The world is full of different religions: Christianity, Judaism, Islam, Hinduism, and more. People practice their beliefs in all different ways, like celebrating holidays, going to places of worship, and eating special foods. Imagine if one day, a new rule was put in place that stopped people from doing one of these things. Even if it does not entirely ban a religion, this law would strip some people of their religious freedoms and prevent them from expressing their most important beliefs.
Unfortunately, this scenario is a reality for Muslim women in France. As part of their Islamic faith, many Muslim women wear veils that cover the hair and face. One common covering subject to this ban is the burqa, which covers the face and body. The burqa and other similar coverings signify their modesty and show devotion to Islam. However, on April 11 of 2011, France enacted a ban on women wearing face-covering veils in public.
Case Study: Ban of the Veil in France
The ban prevents women from wearing full-face veils in virtually all public spaces except for places of worship. Women who violate the law have to pay a fine or take a French citizenship test.
How It Works
As extreme or odd as this ban may seem, it is preceded by a history of similar laws. In 2004, France passed a law prohibiting public school students from wearing clothing with notable religious affiliation. Though this may appear to affect people of all religions, it disproportionately impacted Muslim students. Similarly, the current face-veil ban particularly affects Muslim women. Former French President Nicolas Sarkozy claimed that veils oppress women and threaten French secularism, or laïcité.
However, opponents of the ban say quite the opposite. Many Muslim women see the hijab as an empowering display of their faith and feel the policy unfairly targets their community. Critics also note that the ban is contextualized by the recent acts of terrorism, including September 11, 2001. They argue that it is a result of unfair judgement that Islam is inherently linked to extremism. In 2018, the United Nations affirmed anti-ban protests, ruling that the law unfairly “harmed the petitioner’s rights to manifest their religious belief”. They contended that the ban did not “reasonab[ly] balance public interests and individual rights”. As a result of the ruling, France was given 180 days to revise the law.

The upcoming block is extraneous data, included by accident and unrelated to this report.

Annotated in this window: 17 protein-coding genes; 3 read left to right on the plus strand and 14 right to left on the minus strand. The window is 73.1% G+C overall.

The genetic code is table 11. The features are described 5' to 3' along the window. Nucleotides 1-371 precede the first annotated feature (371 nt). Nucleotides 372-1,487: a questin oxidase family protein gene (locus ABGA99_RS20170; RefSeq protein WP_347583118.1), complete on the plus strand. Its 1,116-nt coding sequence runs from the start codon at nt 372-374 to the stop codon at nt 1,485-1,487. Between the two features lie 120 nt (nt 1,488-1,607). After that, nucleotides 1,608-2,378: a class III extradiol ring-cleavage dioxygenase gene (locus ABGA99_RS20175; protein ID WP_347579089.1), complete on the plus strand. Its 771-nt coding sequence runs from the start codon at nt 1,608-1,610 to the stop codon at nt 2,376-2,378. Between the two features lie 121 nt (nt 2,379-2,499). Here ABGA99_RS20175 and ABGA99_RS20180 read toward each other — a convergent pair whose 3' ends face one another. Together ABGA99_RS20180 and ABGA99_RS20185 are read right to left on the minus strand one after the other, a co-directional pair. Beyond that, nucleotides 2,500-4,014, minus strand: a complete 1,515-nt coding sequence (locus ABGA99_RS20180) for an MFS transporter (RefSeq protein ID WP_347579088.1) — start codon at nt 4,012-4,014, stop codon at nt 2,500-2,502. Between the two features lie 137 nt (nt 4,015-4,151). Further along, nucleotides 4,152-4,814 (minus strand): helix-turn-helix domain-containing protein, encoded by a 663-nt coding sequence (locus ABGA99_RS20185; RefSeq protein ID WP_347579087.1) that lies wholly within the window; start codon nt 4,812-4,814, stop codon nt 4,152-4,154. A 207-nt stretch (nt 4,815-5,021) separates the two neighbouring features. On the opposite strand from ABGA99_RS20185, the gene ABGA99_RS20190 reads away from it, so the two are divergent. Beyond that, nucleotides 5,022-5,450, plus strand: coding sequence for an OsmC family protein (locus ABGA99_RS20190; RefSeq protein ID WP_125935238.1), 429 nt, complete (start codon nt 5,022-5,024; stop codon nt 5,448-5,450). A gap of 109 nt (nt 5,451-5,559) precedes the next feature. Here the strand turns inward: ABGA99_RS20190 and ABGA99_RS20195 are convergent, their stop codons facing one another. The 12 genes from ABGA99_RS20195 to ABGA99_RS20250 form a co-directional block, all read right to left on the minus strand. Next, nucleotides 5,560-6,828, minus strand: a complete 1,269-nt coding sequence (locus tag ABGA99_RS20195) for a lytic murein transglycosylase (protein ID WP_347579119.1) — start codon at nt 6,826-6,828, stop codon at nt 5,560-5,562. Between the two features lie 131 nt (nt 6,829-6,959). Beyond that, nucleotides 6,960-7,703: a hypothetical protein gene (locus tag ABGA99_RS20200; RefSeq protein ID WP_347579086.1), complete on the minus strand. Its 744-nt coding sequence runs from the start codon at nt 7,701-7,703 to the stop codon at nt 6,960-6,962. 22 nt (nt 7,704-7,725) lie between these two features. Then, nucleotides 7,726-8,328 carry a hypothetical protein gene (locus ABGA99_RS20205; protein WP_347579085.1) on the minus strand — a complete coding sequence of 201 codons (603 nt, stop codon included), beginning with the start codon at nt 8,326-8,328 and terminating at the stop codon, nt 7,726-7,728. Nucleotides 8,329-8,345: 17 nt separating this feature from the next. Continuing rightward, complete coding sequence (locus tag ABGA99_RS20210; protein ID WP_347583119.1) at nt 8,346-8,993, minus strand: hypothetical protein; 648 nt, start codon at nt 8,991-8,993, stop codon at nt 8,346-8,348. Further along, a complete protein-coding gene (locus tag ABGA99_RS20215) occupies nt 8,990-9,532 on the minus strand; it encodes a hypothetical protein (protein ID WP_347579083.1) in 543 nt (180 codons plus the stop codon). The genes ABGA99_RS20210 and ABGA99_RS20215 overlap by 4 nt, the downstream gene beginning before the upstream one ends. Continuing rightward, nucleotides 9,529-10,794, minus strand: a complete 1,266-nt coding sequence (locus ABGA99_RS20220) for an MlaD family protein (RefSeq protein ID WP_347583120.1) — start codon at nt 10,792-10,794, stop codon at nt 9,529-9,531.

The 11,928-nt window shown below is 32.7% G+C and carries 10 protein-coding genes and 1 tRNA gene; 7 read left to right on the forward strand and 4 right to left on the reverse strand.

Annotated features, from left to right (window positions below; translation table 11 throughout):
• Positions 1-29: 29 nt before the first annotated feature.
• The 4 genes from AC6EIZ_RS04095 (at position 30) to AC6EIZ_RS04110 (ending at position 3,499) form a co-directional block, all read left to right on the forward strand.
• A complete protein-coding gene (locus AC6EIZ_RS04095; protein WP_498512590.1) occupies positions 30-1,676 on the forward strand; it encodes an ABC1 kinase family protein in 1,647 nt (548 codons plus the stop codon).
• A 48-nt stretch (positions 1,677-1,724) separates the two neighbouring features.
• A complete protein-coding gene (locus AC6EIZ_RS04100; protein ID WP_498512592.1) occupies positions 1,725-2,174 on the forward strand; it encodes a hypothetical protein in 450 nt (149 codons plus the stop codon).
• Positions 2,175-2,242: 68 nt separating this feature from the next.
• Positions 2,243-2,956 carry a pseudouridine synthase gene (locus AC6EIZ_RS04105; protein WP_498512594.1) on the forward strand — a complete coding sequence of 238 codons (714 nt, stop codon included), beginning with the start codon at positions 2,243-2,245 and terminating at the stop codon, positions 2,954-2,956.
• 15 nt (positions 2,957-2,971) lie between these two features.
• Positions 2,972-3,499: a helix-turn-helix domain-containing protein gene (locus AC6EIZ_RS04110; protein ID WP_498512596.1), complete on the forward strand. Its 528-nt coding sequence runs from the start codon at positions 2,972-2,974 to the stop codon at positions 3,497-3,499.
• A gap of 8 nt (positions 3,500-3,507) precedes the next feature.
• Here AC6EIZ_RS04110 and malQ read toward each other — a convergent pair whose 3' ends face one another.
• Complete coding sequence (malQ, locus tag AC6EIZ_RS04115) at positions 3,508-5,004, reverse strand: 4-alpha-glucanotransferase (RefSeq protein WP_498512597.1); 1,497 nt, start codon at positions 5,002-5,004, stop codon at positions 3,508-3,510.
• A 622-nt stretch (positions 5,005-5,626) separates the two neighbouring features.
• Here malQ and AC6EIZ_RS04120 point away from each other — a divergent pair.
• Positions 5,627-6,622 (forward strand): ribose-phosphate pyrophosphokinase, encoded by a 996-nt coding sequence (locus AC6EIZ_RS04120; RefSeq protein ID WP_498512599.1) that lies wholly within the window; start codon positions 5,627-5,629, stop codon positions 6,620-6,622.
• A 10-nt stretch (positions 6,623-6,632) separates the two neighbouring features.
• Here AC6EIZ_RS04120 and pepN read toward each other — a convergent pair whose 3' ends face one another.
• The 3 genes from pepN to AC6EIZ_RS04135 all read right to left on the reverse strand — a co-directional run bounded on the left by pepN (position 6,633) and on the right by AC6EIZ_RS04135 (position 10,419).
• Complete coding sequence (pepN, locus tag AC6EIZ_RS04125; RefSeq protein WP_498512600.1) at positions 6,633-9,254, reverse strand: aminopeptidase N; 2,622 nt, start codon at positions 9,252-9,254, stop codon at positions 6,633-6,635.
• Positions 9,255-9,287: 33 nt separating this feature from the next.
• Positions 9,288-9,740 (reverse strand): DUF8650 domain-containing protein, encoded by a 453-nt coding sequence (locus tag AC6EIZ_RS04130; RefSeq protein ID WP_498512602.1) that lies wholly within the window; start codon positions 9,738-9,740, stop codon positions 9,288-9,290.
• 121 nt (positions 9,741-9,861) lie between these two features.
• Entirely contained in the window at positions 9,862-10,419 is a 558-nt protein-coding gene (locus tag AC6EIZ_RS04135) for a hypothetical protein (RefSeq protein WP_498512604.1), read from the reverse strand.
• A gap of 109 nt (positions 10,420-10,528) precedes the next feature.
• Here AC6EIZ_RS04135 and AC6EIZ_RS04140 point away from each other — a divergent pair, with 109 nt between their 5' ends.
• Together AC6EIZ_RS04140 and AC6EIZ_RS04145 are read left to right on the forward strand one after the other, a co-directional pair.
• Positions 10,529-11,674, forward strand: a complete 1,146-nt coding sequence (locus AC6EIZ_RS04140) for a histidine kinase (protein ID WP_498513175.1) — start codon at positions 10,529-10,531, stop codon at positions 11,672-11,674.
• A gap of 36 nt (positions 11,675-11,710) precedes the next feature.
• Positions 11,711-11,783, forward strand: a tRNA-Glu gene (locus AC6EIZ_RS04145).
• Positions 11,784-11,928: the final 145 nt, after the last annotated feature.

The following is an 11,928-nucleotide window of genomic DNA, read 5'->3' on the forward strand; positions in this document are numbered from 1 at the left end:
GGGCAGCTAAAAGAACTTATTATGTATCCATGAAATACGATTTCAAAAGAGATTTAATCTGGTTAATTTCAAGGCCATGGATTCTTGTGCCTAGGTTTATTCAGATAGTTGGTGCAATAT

The case of the veil ban has had wide impacts on Europe and the rest of the world. In fact, it was the first of many European countries to enact such a ban. Firstly, this raises concerns about the possibility of losing religious freedoms in secular countries. In this case, Former President Sarkozy justified the ban by saying that wearing religious veils in public is not in keeping with French national identity. However, we must ask to what extent the government can limit religious freedom in the name of secularism.
Secondly, it brings up a debate about women’s equality. While many advocates of the ban see the veil as something that oppresses women, Muslim women themselves have said they find the veil empowering and wish to wear it as a symbol of their faith. As long as wearing the covering remains their choice, Muslim women consider it to be a great expression of their faith. However, such a ban completely takes away their right to wear the veil if they choose to do so.
Thirdly, it brings attention to Islamophobia, which is an extreme fear of or aggression towards Muslims. Though Islamophobia spiked after the September 11, 2001 attacks, negative stereotypes about Muslims have been around since the Middle Ages. Bans like this one, which disproportionately affect Muslims, can promote such hateful sentiments. Even though this particular ban was challenged by the UN, similar policies still exist. We must think critically about these ideas and defend everybody’s religious freedoms, especially when people belong to marginalized faiths, like Islam.